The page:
No matter what the truth is, Aslan seems to ignore it as he keeps trying to make the same arguments that have been disproven for the last 200 years. As a matter of fact, Dan Barkman points out that “Aslan attempts to revive the thesis of the eighteenth century scholar Herman Reimarus who argued that Jesus is best seen as a kind of failed political revolutionary (or zealot).” Reimarus’ arguments have been resoundingly squashed for the last couple of centuries, but hat never stops people trying to rehash old arguments.

Aslan loves to pick bits and pieces from the Gospel accounts and twist them to try to prove his points. In Chapter 8, titled “Follow Me” he says, “Nor is there anything in the gospels to indicate that Jesus’s family rebuffed his messianic ambitions.” He says this to try to show that Jesus’ family was in on the Messiah claims. His statement tells you to look in Mark 3:31-34…completely dismissing Mark 3:21, which says, “And when his family heard it [speaking of Jesus’ teaching and disciple making], they went out to seize him, for they were saying, ‘He is out of his mind.’” The scriptures clearly show his family did initially “rebuff” Jesus’ messianic claims, but are then confronted with the truth after the resurrection. (Again, Aslan dismisses the reality of the resurrection.)  
When I first started writing this book review, I was keeping track of every bias; in the end, I had to stop because the review would have been as long as the book. Aslan says numerous times it’s impossible to really know the true historical Jesus, but then goes on to tell you exactly what he thinks Jesus was saying and doing. In Chapter 9, May Your Kingdom Come, Aslan really hits his stride by completely misunderstanding what Christianity teaches about Jesus and His mission; it makes you wonder if his claim that he was once a Christian is true (many claim it isn’t, but I didn’t care enough to research it).
Whenever possible, he throws in words or phrases meant to tear down any faith in Jesus’ sanity piece by piece. He questions Jesus’ unified vision of the Kingdom of God, Jesus’ view of the sovereignty of God, Jesus’ commitment to true peace (between us and God), and Jesus’ care for the lost. I feel bad, and a little angry, that many Christians can read this book and simply accept the lies presented in this book, not seeing the blatant bias the author portrays page after page. Aslan even changes Jesus’ message to one of war when he says, “The designation of the twelve is, if not a call to war, an admission of its inevitability…” Aslan will say that this is why Jesus went to great lengths to “hide the truth about the Kingdom of God from his disciples.” Page after page he tries to systematically destroy the picture of Jesus that was given by those who knew Him best.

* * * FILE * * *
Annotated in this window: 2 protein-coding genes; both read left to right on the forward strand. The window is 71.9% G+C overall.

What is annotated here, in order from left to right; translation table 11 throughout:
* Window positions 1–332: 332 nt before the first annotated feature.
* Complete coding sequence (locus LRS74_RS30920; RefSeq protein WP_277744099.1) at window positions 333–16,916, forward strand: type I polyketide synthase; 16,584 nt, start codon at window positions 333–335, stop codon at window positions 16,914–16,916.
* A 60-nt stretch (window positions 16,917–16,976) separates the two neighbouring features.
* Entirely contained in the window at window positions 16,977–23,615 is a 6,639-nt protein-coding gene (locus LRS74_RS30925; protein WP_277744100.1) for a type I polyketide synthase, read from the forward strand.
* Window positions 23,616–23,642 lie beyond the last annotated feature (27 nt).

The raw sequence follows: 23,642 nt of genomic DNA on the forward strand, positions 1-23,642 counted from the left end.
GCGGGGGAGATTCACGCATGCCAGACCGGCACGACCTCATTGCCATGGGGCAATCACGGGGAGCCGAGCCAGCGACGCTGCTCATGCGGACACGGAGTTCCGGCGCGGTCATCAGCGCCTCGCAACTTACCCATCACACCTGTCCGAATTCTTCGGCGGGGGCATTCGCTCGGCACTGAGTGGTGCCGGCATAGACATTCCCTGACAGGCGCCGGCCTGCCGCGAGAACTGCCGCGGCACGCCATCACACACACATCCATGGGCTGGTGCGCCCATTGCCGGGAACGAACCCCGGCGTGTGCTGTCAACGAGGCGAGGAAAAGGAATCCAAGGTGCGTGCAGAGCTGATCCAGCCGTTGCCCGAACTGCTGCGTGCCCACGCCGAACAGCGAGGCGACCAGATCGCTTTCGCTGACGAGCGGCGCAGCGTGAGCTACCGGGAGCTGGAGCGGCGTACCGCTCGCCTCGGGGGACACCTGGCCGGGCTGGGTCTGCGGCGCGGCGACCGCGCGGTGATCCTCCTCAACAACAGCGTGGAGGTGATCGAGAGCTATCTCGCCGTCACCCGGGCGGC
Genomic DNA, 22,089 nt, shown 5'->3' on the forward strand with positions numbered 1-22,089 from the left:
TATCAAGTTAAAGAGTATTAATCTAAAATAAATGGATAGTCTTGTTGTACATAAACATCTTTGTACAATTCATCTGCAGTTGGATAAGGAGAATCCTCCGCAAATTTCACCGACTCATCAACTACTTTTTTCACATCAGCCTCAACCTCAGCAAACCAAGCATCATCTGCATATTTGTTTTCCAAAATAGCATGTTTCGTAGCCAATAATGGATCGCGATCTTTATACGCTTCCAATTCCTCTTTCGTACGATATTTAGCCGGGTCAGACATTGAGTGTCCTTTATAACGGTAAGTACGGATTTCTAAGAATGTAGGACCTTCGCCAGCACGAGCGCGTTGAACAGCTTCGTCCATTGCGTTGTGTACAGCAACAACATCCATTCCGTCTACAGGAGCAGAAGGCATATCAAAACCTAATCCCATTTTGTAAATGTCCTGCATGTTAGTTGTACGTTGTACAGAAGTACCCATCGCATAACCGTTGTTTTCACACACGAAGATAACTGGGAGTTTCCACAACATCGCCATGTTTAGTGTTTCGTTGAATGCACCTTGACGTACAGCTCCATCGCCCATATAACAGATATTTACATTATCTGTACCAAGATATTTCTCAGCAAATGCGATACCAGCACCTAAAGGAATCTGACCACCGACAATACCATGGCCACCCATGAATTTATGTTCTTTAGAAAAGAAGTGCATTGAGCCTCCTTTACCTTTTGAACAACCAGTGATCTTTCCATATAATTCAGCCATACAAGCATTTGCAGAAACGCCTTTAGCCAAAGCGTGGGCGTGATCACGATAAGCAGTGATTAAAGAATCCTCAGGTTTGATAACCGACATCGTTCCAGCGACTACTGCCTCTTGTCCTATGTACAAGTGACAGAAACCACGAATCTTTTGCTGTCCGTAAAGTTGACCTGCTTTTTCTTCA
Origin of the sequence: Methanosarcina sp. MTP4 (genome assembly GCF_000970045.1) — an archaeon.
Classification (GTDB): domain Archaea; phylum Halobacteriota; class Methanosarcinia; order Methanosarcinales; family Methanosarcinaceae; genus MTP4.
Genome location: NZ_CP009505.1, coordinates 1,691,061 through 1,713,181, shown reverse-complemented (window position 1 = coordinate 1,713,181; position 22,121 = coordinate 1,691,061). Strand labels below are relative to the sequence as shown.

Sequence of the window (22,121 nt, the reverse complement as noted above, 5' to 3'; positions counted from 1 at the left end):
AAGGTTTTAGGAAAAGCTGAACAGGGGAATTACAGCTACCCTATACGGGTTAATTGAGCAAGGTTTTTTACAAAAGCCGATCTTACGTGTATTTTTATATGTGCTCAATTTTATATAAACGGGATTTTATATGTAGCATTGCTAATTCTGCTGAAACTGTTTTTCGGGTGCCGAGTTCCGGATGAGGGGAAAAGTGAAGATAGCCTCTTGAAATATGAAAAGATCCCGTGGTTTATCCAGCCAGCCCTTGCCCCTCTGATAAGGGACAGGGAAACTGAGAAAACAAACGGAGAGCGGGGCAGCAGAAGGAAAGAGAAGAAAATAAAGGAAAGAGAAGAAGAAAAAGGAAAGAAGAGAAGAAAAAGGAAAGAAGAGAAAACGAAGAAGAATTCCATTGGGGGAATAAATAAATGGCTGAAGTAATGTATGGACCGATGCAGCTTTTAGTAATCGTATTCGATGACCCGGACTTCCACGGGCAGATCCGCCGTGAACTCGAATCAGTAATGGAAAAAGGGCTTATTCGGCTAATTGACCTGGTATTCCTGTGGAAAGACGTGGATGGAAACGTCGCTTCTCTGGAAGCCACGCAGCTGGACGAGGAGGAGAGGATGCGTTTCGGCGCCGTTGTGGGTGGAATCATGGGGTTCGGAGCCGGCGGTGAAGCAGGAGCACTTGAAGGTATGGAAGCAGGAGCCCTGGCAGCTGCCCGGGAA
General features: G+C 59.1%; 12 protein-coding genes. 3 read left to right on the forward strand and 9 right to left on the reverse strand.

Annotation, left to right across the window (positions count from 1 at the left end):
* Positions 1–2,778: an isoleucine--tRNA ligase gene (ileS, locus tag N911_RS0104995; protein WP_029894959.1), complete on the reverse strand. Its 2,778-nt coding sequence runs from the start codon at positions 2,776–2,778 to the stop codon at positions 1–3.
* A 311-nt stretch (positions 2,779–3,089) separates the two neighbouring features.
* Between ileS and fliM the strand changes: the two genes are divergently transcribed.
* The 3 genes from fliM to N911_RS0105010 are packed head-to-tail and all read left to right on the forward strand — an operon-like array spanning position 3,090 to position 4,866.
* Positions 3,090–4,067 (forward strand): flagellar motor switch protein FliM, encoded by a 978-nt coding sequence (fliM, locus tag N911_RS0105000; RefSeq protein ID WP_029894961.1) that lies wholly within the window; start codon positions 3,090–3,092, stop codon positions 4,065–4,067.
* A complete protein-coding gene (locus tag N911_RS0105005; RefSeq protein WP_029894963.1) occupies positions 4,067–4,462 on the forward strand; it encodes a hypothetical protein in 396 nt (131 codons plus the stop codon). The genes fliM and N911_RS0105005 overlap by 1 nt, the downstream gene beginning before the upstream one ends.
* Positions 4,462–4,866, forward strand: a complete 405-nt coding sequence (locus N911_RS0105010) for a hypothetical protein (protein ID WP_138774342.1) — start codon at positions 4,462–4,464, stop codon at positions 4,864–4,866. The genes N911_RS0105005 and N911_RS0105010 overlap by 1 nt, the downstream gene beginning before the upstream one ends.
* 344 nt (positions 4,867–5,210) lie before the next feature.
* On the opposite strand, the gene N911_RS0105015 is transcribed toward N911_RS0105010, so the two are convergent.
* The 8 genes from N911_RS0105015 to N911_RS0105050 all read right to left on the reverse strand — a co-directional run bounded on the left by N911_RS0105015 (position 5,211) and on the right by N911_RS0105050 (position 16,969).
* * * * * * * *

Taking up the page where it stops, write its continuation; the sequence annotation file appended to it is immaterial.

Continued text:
Listen to some of the words Aslan uses throughout the book and see if these don’t sound like he has a bias of his own (words in parentheses are mine). “Obviously contrived” (you could say that about his book, too), “nonsensical,” “a story concocted” (sounds like Aslan’s hope), “inconceivable,” “factual accuracy was irrelevant” (this again sounds a lot like Aslan’s book), “pure fiction”… all of these words, and much more, are used in Zealot to describe the Gospel writers’ accounts. He constantly and consistently argues for the late dating of the Gospel writings for one simple reason: if they were written before 70AD by the people who said they wrote them, his entire argument will fall to pieces.
When thinking of bias, imagine how Aslan must perceive first century Christians. He sees them as gullible, naïve, and at a loss of understanding their very own culture. He seems to think that earlier followers of Jesus weren’t smart enough to figure out, like he has, that surely the Messiah, the Christ, could not have really been God in the flesh. At the near end of the book, he has a section called “God Made Flesh” where he essentially dismisses the early church’s beliefs as products of an uneducated mass of Jews returned from the Diaspora (the Jewish dispersion). In his mind, this could be the only reason Stephen (from Acts 6-7), Mark, Matthew—and even Luke (who many believe to be a Gentile)—could believe Jesus was God in the flesh.
Just take a step back for a moment and think about what Aslan is asking you to truly believe…that he, a Muslim from the 21st century, knows better than Jews from the first century, what actually took place. He wants you to believe that he understands their culture better than they did! He wants you to believe that he is more unbiased than Jews who believed so strongly in monotheism, who would never worship a false god, that they were wrong in their worship of Jesus and he is right. And again, his only evidence hinges on his claim that the Gospel writers weren’t actually the Gospel writers…it hinges on the theoretical Q document that doesn’t even exist. Now, you tell me who is biased!